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Hear the FIRST ever documented sounds of a stingray

The short, loud clicking sounds made by a stingray as it swam across a reef off the coast of the Gill Islands in Indonesia are the earliest documentation of the sound-producing creature.

A team of Swedish and Australian researchers observed a mangrove whipray “talking” as it moved the breathing openings near its eyes, called spiracles, in a video.

The noise production of stingrays, and even sharks, is unknown, but watching the stingray walk away from the camera suggests the clicking could be a sign of distress or a defense mechanism

The team, however, isn’t completely sure how the stingray makes noise, but suggests it could be by contracting its spiracles and opening its gills simultaneously.

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The noise production of stingrays, and even sharks, is unknown, but a video suggests the noises have just been overlooked because the creatures make a loud clicking noise. Pictured is a snapshot of the ray that was captured in the video

“Whether sound production is achieved by rapid water expulsion or some other internal mechanism is plausible, but remains to be seen, and further research into the internal morphology of these rays is needed,” the study, published in the journal, states. Ecology magazine.

The path to this historic discovery began in 2018 when marine scientist Joni Pini-Fitzsimmons, who is leading the work, received a video of the mangrove.

Without thinking too much about it, they put it on the back burner for another time.

However, it wasn’t until they heard the same loud click from another mangrove in a clip shared on Instagram that the team decided to dig.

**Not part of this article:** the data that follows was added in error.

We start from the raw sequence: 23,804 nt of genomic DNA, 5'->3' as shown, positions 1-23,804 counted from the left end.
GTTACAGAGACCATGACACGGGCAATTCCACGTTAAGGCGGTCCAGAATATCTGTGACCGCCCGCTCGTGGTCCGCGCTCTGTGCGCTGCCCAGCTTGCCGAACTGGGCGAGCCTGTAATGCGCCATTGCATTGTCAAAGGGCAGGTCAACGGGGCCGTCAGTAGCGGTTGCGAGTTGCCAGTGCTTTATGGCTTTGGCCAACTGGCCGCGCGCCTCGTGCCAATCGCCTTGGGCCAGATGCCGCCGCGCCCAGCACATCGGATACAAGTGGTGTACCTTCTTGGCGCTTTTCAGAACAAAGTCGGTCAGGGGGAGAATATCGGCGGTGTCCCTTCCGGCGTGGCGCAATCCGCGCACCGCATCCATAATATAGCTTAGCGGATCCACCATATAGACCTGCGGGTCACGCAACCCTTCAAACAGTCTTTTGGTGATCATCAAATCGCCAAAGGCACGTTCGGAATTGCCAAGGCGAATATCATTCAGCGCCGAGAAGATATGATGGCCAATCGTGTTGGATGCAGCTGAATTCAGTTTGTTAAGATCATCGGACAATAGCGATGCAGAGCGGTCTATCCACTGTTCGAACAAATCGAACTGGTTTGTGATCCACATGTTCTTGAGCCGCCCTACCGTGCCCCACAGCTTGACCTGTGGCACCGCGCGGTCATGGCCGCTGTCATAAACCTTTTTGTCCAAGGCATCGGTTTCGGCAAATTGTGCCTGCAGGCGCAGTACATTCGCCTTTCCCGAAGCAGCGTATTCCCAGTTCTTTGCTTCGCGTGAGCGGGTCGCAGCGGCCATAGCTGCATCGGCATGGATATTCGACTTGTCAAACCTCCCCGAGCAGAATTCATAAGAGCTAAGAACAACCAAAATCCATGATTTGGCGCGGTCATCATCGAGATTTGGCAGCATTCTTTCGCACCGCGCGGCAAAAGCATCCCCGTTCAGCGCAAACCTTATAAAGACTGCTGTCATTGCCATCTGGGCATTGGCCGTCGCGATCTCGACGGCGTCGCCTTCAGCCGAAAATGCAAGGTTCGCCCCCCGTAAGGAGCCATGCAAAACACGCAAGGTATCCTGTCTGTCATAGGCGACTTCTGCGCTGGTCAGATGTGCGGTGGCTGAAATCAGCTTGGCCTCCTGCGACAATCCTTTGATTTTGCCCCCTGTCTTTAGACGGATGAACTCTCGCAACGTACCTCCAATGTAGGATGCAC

The team, however, isn't completely sure how the stingray makes noise, but suggests it could be by contracting its spiracles and opening its gills simultaneously.

The team, however, isn’t completely sure how the stingray makes noise, but suggests it could be by contracting its spiracles and opening its gills simultaneously.

Pini-Fitzsimmons and his colleagues sifted through troves of stingray data to find anything resembling the noises.

“To our knowledge, this is not something that has been recorded or released before,” Pini-Fitzsimmons said. “I don’t know exactly why that would be the case.”

Pini-Fitzsimmons theorizes that humans have heard the sound before while snorkeling, but due to the equipment making its own noises, the click was overlooked.

“Other similar species can also produce sounds, but anecdotal records may not have been discovered yet; our paper may therefore serve to shed light on other examples from the public and researchers,” the study read.

Stingrays are found all over the world and come in different sizes, including one caught in Cambodia which is said to be the largest freshwater fish in the world.

In June, a fisherman hooked a huge stingray that weighs 661 pounds and is 13 feet long, breaking the previous record for a catfish, discovered in Thailand in 2005, which weighed 646 pounds.

Stingrays are found all over the world and come in different sizes, including one caught in Cambodia which is said to be the largest freshwater fish in the world.  In June, a fisherman caught a huge stingray that weighs 661 pounds and is 13 feet long

Stingrays are found all over the world and come in different sizes, including one caught in Cambodia which is said to be the largest freshwater fish in the world. In June, a fisherman caught a huge stingray that weighs 661 pounds and is 13 feet long

The ray, nicknamed “Boramy” or “full moon” in the Khmer language, was caught in the Mekong River, which is famous for hosting various species of large fish.

A team of scientists from the Wonders of Mekong research project helped tag, measure and weigh the stingray before it was released back into the river.

The wonders of Mekong chief Zeb Hogan told AFP: “Big fish are in danger around the world. These are high value species. They take a long time to mature. So if they are caught before they mature, they have no chance of reproducing.

“A lot of these big fish are migratory, so they need large areas to survive. They are affected by things like habitat fragmentation caused by dams, obviously affected by overfishing.

“Thus, about 70% of the world’s giant freshwater fish are threatened with extinction, as well as all species in the Mekong.”